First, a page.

A. There are so many good things about OFL it is hard to pick out what is “best”. In six weeks the program touches on proper nutrition, eating healthy, proper portion sizes, the food pyramid, sanitation, food safety, reading and preparing recipes, knife skills, kitchen safety, working and eating together, cutting up poultry, menu planning, budgeting, how to shop at the grocery store, organizing a shopping list and creating an economical meal. So, in this six week program the participants learn a little about everything I will learn to earn a degree. These are the basics that everyone needs to make healthy, nutritious, and safe meals.

Probably the best thing about OFL are the participants. They are eager to learn, like the hands on participation and ask many questions.

Another thing that I am very appreciative of OFL is the opportunity to share the knowledge that I have with others and hope that they in turn will share what they learn.

Q. What do you like to do in your spare time other than cook?

A. In my spare time when not working or attending classes I help in the community as an American Red Cross volunteer and as a member of the Historic Fort Wayne Coalition help the city of Detroit maintain Historic Fort Wayne.

Q. Do you cook at home often? Do you have a tasty, budget-friendly, healthy recipe you’d like to share?

A. I cook at home every day. I am a proponent of the one pot meal, but don’t tell Mom! Apparently when I was younger I didn’t like any of my food touching and she would tease me that she was going to get me a plate with dividers! One of my favorite meals is cube steak, rice with mixed vegetables, side salad with red wine vinegar, and a glass of milk. This one meal provides food from all five food groups.

Mary’s Cube Steak, Rice with Mixed Veggies
Cube steak
Seasoned flour
Olive oil
Rice, any kind–white, brown, wild (Of course we’re going to advocate some whole grains!)
Low-sodium chicken broth
Frozen or fresh mixed veggies

The cube steak is already run through the store’s mechanical tenderizing process, but I either have them run it through a few more times or take it home and pound it out even thinner.
Dredge the meat in seasoned flour and fry it in a little olive oil until juices form on top, then turn over once. This only takes a few minutes since the meat is so thin, and the flour gives it a nice crisp coat.
I cook the rice (any kind – white, brown, wild) in low sodium chicken broth for flavor and add a medley of frozen (or fresh) vegetables (beans, peas, carrots, corn etc).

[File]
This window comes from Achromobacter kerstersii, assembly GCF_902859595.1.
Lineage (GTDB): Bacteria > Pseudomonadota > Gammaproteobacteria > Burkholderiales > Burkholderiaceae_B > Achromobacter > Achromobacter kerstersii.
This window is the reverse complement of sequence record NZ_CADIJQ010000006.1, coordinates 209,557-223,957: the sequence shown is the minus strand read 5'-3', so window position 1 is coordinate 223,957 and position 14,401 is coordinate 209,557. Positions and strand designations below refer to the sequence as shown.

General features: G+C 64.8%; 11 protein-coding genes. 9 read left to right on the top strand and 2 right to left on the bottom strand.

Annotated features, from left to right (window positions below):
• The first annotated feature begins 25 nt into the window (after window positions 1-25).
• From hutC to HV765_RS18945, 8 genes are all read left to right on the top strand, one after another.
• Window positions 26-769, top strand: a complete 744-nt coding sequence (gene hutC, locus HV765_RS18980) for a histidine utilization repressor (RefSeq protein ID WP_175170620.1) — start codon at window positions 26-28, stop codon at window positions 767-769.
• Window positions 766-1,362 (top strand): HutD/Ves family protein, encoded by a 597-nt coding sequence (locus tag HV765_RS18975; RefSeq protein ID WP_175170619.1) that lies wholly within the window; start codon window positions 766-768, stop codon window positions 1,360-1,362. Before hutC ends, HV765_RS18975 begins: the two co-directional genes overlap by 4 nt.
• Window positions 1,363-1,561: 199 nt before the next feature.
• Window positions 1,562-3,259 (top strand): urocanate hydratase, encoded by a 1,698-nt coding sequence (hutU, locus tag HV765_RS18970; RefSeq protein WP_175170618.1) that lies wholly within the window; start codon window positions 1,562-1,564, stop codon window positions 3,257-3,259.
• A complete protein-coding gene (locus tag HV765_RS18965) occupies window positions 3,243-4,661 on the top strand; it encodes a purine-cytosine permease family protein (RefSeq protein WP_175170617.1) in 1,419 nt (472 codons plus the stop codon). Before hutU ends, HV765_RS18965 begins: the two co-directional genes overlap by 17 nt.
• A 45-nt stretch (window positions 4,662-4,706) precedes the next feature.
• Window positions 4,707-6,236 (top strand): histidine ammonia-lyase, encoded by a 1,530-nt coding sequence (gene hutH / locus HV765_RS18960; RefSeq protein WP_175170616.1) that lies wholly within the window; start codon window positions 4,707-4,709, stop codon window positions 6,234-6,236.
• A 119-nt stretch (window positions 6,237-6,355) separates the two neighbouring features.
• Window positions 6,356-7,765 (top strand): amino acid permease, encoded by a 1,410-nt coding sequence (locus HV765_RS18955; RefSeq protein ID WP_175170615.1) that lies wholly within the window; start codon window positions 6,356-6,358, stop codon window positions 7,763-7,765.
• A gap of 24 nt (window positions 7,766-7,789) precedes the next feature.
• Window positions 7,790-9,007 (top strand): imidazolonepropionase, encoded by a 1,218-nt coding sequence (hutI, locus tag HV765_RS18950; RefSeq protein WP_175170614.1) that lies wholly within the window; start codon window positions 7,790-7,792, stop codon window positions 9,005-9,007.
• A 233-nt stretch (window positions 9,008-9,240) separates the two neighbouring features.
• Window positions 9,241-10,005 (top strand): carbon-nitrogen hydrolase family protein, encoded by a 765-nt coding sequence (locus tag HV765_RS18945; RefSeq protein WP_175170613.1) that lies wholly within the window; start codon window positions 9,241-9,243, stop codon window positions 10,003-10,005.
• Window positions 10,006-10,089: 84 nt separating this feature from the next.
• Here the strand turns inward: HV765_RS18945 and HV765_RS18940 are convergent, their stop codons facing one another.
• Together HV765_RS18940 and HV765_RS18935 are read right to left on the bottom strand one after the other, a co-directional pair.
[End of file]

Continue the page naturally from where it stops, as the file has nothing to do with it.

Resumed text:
(For the salad) The side salad consists of any vegetables and fresh fruit (or dried) I have in the fridge, a few nuts, and top it off with red wine vinegar or lemon juice.

June 4, 2010 at 1:09 am Leave a comment

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This material was partially funded by the State of Michigan with federal funds from the United States Department of Agriculture (USDA) Supplemental Nutrition Assistance Program by way of the Michigan Nutrition Network at the Michigan Fitness Foundation. This work is supported in part by the Michigan Department of Human Services, under contract number ADMIN-10-99011. Any opinions, findings, conclusions or recommendations expressed in this publication are those of the author(s) and do not necessarily reflect the view of the Michigan Fitness Foundation or the Michigan Department of Human Services. In accordance with Federal law and USDA policy, these institutions are prohibited from discriminating on the basis of race, color, national origin, sex, age, religion, political beliefs or disability. To file a complaint of discrimination, write USDA, Director, Office of Civil Rights, 1400 Independence Avenue, S.W., Washington, D.C. 20250-9410 or call (800) 795-3272 (voice) or (202) 720- 6382 (TTY). USDA is an equal opportunity provider and employer. The Supplemental Nutrition Assistance Program provides nutrition assistance to people with low income. It can help you buy nutritious foods for a better diet. To find out more contact the toll free Michigan Food Assistance Program Hotline at (855) ASK-MICH. Space-Limited USDA/DHS/MNN Credit Statement This material was partially funded by the State of Michigan with federal funds from the United States Department of Agriculture Supplemental Nutrition Assistance Program by way of the Michigan Nutrition Network at the Michigan Fitness Foundation. These institutions are prohibited from discriminating on the basis of race, color, national origin, sex, age, religion, political beliefs or disability. People who need help buying nutritious food for a better diet call the toll free Michigan Food Assistance Program Hotline: (855) ASK-MICH.